The ground may be frozen, but it’s not too early to plan what you can grow come springtime.
Seedy Saturday is an annual event held in several cities across the country. Inspired by Seeds of Diversity Canada, a national organization dedicated to the conservation of food biodiversity, the event focuses on local sustainability practices, education, and building communities with sustainable futures.
Hamilton’s own event was hosted on Feb. 4 by Green Venture, a local, environmental non-profit organization committed to facilitating sustainable living practices while realizing a cleaner and healthier community. The event saw a seed swap, a gardening book exchange, seed and garden supply vendors and educational gardening workshops.
The event also served as an opportunity for likeminded individuals and organizations to network and discuss moving forward with sustainable resources within their respected communities. Although the event’s focus pertained heavily to agriculture, discussion also revolved around what sustainability means for Hamilton, and what initiatives could further the city’s environmental practices.
“[Seedy Saturday] is about awareness and connecting the dots within the community,” said Matt Carson, volunteer at the McQuesten Urban Farm, an urban farm developed as an initiative to increase food security within the McQuesten area. “Sustainability means working towards a city that is sustainable for all to live in; addressing the lack of green spaces for lower income neighbourhoods, growing food deserts and lack of accessible transportation in large parts of the city.”
Hamilton’s 2016 to 2025 strategic plan sees environmental sustainability as one of its top priority projects. The project’s key directions include a focus on natural features that the city has to offer, leadership and awareness initiatives, and considering environmental impacts in decision making processes.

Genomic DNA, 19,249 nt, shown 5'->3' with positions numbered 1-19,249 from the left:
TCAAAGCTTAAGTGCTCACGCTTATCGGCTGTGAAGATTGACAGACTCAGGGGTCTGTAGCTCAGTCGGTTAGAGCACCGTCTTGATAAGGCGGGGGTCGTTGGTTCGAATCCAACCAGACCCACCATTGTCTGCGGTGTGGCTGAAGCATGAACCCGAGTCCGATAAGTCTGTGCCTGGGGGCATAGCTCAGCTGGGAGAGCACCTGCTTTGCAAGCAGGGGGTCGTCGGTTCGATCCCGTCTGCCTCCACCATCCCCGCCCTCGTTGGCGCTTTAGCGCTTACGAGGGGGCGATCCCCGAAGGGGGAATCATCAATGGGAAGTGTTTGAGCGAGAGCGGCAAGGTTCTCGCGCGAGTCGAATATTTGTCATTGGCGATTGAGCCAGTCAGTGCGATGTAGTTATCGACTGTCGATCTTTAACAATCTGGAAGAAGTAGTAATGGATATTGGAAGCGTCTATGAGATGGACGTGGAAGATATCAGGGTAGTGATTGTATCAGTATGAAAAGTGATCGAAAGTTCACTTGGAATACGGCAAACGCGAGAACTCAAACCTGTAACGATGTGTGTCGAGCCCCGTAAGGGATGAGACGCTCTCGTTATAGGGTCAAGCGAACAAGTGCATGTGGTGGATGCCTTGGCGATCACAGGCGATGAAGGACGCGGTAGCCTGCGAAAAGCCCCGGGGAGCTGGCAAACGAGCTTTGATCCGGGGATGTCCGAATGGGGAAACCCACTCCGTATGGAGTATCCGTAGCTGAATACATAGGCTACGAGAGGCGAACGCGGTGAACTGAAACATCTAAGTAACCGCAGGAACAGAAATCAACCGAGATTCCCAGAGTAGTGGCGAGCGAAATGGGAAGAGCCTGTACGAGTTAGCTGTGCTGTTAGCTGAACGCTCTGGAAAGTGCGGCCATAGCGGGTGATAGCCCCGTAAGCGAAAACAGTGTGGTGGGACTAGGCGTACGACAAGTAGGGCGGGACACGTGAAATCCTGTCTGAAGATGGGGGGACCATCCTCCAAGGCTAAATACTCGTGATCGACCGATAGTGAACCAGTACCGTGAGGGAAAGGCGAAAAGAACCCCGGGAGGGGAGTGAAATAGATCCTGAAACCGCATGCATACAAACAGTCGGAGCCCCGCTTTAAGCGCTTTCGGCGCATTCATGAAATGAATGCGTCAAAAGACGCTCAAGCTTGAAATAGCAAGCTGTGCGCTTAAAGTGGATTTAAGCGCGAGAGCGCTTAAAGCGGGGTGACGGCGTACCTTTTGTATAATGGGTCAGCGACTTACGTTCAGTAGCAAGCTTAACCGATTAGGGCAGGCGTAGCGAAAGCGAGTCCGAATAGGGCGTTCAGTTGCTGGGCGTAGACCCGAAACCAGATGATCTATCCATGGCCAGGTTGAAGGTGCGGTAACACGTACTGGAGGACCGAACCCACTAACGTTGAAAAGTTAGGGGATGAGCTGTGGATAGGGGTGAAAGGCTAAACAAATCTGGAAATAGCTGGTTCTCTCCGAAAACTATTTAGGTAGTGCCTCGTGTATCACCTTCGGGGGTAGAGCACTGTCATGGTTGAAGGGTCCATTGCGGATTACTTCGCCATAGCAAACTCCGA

From larger projects such as the light rail transit system to smaller, local initiatives like community garden plots, Hamilton is moving towards a more sustainable city, but there is always more work to be done. Initiatives concerning sustainable transportation, food security, environmental practices and education surrounding these topics are continuously coming to light from community organizations and events just like Seedy Saturday.
“Sustainability means so many things for Hamilton, but moving forward with light rail transit and improving the current transit system and bike lanes is necessary. I really appreciate all the green space we have and I hope it always stays that way,” said Jacqueline Cantar, sustainable food systems assistant at Mohawk College’s Sustainability Office.
“Hamilton has been changing a lot lately, and I think we need to remember our city and its residents who still require attention before we celebrate too much,” she said.